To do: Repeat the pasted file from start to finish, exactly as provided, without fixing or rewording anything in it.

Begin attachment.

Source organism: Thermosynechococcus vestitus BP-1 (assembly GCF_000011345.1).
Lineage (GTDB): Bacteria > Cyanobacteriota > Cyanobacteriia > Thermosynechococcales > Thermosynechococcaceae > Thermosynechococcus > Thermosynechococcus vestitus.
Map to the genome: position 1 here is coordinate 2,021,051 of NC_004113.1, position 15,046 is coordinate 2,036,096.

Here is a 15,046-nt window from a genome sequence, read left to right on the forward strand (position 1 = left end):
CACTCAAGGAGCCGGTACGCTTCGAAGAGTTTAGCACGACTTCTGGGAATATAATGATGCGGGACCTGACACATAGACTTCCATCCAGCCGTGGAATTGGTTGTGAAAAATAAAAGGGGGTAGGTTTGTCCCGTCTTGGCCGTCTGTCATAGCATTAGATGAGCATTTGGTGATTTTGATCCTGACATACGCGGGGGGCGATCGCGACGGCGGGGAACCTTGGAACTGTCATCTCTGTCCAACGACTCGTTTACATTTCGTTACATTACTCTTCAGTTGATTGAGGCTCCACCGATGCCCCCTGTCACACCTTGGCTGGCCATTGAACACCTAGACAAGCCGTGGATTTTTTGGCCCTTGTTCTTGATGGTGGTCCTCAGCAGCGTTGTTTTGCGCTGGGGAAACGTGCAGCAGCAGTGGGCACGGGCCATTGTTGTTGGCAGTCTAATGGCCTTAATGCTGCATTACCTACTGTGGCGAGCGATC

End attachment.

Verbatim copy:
Source organism: Thermosynechococcus vestitus BP-1 (assembly GCF_000011345.1).
Lineage (GTDB): Bacteria > Cyanobacteriota > Cyanobacteriia > Thermosynechococcales > Thermosynechococcaceae > Thermosynechococcus > Thermosynechococcus vestitus.
Map to the genome: position 1 here is coordinate 2,021,051 of NC_004113.1, position 15,046 is coordinate 2,036,096.

Here is a 15,046-nt window from a genome sequence, read left to right on the forward strand (position 1 = left end):
CACTCAAGGAGCCGGTACGCTTCGAAGAGTTTAGCACGACTTCTGGGAATATAATGATGCGGGACCTGACACATAGACTTCCATCCAGCCGTGGAATTGGTTGTGAAAAATAAAAGGGGGTAGGTTTGTCCCGTCTTGGCCGTCTGTCATAGCATTAGATGAGCATTTGGTGATTTTGATCCTGACATACGCGGGGGGCGATCGCGACGGCGGGGAACCTTGGAACTGTCATCTCTGTCCAACGACTCGTTTACATTTCGTTACATTACTCTTCAGTTGATTGAGGCTCCACCGATGCCCCCTGTCACACCTTGGCTGGCCATTGAACACCTAGACAAGCCGTGGATTTTTTGGCCCTTGTTCTTGATGGTGGTCCTCAGCAGCGTTGTTTTGCGCTGGGGAAACGTGCAGCAGCAGTGGGCACGGGCCATTGTTGTTGGCAGTCTAATGGCCTTAATGCTGCATTACCTACTGTGGCGAGCGATC